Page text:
Baquba, Iraq Report of what it's like to live there
Personal Experiences from Baquba, Iraq
1. Was this post your first expatriate experience? If not, what other cities have you lived in as an expat?
I lived all over Korea for about 18 years.
2. How long have you lived here?
A little more than a month.
3. What brought you to this city (e.g. diplomatic mission, business, NGO, teaching, retirement, etc.)?
FSO action officer duty at a Provincial Reconstruction Team.
4. Travel time and best routes to this city from Europe or the US:
Travel D.C. to Jordan was painless, but MILAIR flight to Baghdad has a lot of variables. I spent 2.5 days in Amman due to delays. Helo flight from Baghdad to here took about 4 hours (70km).
Housing, Groceries & Food:
1. What is your housing like? What are typical housing sizes, locations, and commute times for expatriates?
If you live on the FOB, you will live in a containerized housing unit (CHU).It is a trailer.your communal bathroom is never further than 300 feet away +/-.Same with the showers, which are not co-located with the bathroom. On the FOB you can and will get everywhere on foot, but the dust is severe, esp with all the military vehicles moving around, Bonus the roads are unpaved. Farthest you could conceivably walk is about 15 minutes. If you live in the governance center, you share a room, in a building, with a bathroom and shower down the hall. No dust. Running water close by and generally you will have a window.
2. How would you describe the availability and cost of groceries and household supplies relative to your home country?
PX on the FOB is very lightly stocked, virtually no civilian clothing, very little in consumer electronics, mostly soap, shampoo, feminine products and a large inexplicable supply of early pregnancy tests.
3. What household or grocery items do you wish you had shipped to post?
Through the APO you can get most everything delivered.
4. What typical restaurants, food delivery services, and/or takeout options are popular among expatriates?
On the FOB pizza, and green bean coffee. Mess Hall (dining facility of DFAC) has the monopoly. At the governance center, DFAC is the only source of food.
1. What is the availability and cost of household help, and what types of help are typically employed by expatriates?
Don't even think it.
2. Are credit cards widely accepted and safe to use locally? Are ATMs common and do you recommend using them? Are they safe to use?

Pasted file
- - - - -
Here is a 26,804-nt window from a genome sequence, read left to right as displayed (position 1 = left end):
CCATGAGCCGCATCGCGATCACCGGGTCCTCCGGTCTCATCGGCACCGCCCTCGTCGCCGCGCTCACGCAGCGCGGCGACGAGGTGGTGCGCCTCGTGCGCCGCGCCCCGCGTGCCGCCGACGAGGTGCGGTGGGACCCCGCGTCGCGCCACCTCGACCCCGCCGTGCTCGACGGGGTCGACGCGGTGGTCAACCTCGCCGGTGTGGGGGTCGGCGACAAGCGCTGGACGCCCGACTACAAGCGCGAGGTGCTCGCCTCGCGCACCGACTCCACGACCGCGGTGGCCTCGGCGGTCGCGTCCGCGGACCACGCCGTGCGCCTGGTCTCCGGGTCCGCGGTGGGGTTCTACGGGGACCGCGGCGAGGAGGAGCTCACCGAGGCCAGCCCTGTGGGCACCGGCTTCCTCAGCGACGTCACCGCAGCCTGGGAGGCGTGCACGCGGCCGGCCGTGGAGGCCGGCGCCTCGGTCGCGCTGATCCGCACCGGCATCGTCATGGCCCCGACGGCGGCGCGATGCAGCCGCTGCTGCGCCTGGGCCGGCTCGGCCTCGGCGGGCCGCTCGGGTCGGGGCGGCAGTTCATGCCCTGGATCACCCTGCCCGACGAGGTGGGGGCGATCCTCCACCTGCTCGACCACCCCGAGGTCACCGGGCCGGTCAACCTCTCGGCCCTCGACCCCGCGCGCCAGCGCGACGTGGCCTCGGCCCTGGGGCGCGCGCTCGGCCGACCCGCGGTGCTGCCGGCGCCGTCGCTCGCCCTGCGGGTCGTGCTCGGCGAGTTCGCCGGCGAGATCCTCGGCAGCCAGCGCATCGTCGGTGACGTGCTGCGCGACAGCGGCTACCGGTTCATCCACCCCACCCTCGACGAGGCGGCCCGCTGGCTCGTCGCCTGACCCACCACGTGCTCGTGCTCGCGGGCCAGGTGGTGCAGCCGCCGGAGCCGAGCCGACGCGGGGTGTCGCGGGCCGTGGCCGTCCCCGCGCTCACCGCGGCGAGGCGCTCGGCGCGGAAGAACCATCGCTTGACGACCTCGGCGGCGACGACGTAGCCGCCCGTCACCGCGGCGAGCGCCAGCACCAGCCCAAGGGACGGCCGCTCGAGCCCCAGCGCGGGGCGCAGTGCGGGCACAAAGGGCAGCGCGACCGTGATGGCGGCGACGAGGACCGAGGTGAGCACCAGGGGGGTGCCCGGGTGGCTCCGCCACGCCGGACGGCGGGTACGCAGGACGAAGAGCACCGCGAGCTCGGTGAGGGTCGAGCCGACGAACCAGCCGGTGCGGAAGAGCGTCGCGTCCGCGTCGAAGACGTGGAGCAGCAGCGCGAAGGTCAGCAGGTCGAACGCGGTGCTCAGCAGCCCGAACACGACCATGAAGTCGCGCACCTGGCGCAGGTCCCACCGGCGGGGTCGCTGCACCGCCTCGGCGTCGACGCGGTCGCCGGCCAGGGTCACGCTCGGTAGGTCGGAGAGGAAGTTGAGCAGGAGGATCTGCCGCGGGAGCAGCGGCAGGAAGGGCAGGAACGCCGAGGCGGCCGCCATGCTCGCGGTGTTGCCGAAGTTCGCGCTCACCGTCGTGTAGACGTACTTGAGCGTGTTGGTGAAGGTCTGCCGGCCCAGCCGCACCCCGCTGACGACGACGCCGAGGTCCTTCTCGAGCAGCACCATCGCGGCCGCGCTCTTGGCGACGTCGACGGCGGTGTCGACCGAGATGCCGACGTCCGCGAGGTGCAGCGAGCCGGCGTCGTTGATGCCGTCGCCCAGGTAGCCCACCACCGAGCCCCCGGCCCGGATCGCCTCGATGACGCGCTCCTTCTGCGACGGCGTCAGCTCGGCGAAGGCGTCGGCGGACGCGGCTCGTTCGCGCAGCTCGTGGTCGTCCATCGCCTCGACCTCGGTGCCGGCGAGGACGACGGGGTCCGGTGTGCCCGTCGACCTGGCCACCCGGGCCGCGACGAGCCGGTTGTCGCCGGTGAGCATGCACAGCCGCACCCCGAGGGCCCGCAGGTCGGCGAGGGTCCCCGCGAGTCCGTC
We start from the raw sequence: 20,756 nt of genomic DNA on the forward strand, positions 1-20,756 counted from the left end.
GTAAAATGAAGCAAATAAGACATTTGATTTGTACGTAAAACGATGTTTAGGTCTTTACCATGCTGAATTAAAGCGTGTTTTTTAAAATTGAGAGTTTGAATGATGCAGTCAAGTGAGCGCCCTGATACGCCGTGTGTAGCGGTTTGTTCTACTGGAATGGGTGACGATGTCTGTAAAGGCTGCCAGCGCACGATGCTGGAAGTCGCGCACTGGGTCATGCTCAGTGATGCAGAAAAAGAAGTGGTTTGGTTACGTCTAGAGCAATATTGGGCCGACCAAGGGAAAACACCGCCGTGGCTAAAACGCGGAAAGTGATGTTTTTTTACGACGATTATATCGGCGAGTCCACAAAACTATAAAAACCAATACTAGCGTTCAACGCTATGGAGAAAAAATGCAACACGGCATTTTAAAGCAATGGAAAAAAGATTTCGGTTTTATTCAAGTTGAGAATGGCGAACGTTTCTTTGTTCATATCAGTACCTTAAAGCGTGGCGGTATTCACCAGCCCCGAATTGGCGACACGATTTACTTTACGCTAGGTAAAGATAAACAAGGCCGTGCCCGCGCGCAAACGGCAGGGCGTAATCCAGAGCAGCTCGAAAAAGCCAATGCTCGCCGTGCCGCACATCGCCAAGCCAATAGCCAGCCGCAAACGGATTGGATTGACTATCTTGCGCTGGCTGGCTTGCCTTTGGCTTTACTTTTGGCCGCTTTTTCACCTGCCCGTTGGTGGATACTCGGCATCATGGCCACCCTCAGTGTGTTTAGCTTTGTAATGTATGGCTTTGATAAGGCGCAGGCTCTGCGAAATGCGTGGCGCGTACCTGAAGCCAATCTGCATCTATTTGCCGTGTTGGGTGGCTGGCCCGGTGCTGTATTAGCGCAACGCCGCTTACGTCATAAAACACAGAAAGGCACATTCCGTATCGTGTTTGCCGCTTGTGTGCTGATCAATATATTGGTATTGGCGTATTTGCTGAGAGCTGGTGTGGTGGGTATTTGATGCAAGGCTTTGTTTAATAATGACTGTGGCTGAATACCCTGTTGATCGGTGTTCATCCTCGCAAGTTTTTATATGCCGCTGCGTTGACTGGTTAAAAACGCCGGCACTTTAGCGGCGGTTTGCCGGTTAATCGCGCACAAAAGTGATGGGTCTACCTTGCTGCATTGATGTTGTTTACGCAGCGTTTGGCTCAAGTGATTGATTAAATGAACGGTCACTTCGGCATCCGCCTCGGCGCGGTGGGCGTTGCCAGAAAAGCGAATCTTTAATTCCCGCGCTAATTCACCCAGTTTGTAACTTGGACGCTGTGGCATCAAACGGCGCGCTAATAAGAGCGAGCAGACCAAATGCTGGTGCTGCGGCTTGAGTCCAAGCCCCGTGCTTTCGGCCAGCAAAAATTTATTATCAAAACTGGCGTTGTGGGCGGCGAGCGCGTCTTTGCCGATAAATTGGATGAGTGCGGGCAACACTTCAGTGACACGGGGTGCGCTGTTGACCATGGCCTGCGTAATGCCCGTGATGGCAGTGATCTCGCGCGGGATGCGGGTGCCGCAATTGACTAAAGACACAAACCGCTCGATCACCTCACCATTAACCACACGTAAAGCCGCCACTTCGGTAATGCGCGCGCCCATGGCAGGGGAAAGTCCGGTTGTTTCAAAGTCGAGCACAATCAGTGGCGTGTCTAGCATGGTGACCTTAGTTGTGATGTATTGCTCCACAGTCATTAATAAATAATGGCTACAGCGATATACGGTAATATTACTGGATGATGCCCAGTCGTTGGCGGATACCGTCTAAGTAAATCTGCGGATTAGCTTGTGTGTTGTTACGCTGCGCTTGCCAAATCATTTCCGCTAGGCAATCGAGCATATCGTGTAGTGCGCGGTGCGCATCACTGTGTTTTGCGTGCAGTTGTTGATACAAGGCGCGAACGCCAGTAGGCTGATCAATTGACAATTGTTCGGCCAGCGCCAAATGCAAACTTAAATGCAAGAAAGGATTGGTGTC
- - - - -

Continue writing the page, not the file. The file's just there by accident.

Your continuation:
On the FOB you can use the Debit or credit card plus 20 dollars over.outside, nothing. If you live at the governance center (downtown) there is no retail anything available, except for online shopping.
3. What English-language religious services are available locally?
Military chaplains come to the governance center sometimes for services. FOB has a chapel
4. English-language newspapers and TV available? Cost?
Stars and Stripes is provided free, like good propaganda should be. Everything else is online.
5. How much of the local language do you need for daily living? Are local language classes/tutors available and affordable?
You need to speak Arabic or have a linguist support for almost all business issues.
6. Would someone with physical disabilities have difficulties living in this city?
People who get physical difficulties here medically evacuated as soon as they are stabilized. People with pre-existing issues are not sent here. Locals appear to be homebound.
1. Do you drive on the right hand side of the road or the left?
We drive in the middle of the road at high speed with sirens and lights and everybody yields.
2. Are local buses, trams, trains or taxis safe and affordable?
Nope and nope.
3. What kind of car do you recommend bringing to post, given the terrain, availability of parts, burglary/carjacking risks, etc.? What kind of car do you advise not to bring?
I would bring something armored, with a gun turret. Terrain is bad, explosives are bad, small arms fire is bad, local driving is bad.stick to convoy travel or take a ehlo.
Phone & Internet:
1. Is high-speed home Internet access available? How long does it typically take to install it after arrival?
Free, with sporadic outages, it is DSLish in speed.no local govt censoring or access noted.
2. Do you have any recommendations regarding mobile phones? Did you keep your home-country plan or use a local provider?
On the FOB Iraqna cells won't function, downtown at the governance it works 50-60% of the time.
3. What is the best way to make phone calls back home?
Phone cards purchased here at the PX.
1. Quality pet care available (vets & kennels)?
Employment & Volunteer Opportunities:
1. What types of jobs do most expatriate spouses/partners have? Locally based or telecommuting? Full-time or part-time? Can you comment on local salary scales?
Not really although they say Al Quaeda in Iraq is hiring foreign fighters.
2. What is the typical dress code at work and in public places? Is formal dress ever required?